The optics are fully coated using a variety of anti-reflective materials on the air-to-glass surfaces to allow the optimal amount of light through the lens. This ensures the images are as bright as possible, allowing even the small details to be easily viewed.
This clarity of vision is preserved by a range of smart design features that really make the difference. The barrel uses nitrogen to resist any fogging and the lens is sealed with O-rings which stops any moisture, water, dust or dirt from entering.
All of these features combined mean the images are sharp and clear. The close focus is approximately 16ft for all models, but feedback suggests that the quality of the field of vision isn’t quite as good at close range as it is at distance. However, the excellent images over longer ranges more than makes up for the lack of crispness at closer distances.
It is possible to fine-tune the focus of the images by using the wheel situated just behind the eyepiece. This provides maximum control and enhances the sharpness of the visual field.
The composition and body
Although monoculars are designed for use outdoors, they also house fragile lens so the composition of the casing is an important part of the package. Although you might want a monocular that looks smart, it also needs to be tough and durable too.
The good news is that the Vortex Solo rt is fully rubber armored, making it extremely hard-wearing. This rubber exterior offers excellent grip and is both shockproof and waterproof too. This means that even if you accidentally drop your monocular while out in the field, it should easily withstand the knock without sustaining any damage. Reviews suggest that even if the drop is substantial enough to scratch or scrape the outer, the shock-absorbing qualities are sufficiently robust to prevent any interior damage.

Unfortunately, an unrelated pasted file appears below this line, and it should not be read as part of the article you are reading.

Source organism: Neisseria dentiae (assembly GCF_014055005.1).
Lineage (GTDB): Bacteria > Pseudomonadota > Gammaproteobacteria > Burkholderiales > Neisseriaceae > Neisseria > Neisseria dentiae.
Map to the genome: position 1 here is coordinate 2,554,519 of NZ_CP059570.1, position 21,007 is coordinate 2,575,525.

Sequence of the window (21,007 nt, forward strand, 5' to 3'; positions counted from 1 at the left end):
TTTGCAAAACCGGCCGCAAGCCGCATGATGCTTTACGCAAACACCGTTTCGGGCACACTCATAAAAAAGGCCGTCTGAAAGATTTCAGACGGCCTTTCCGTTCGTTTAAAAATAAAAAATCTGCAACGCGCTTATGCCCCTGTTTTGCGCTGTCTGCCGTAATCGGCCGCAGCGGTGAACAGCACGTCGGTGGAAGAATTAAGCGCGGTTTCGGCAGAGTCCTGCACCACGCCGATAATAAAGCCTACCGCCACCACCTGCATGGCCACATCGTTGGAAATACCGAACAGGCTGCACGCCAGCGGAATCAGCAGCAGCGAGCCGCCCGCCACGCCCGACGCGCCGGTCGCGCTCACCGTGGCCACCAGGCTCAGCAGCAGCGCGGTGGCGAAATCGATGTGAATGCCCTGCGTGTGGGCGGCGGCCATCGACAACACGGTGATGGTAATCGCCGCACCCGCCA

From a practical perspective, the grip on the body makes the Vortex Monocular easy to use even in wet and slippery conditions. However, the lightweight plastic means that it won’t feel too heavy around your neck, even when worn for long periods. The total weight is just 9.7oz for the larger models, making it very manageable to carry around. The smaller 25mm monoculars are even lighter, weighing only 5.6oz.
The Bottom Line
The Vortex Optics Solo Monocular is priced very competitively, at the low-mid point in the market. This makes the image resolution even more impressive and far exceeds what could reasonably be expected for the cost.
The technology used to keep the barrel free of fog and moisture mean the same high performance can be enjoyed in all weathers, including rain and snow. This, combined with the high-grip exterior, make this monocular one that is a real must-have piece of equipment for anyone who enjoys hunting, birdwatching, hiking or any other outdoor pursuits.
It is worth checking our guide of the Vortex Diamondback, which is a great spotting scope of Vortex.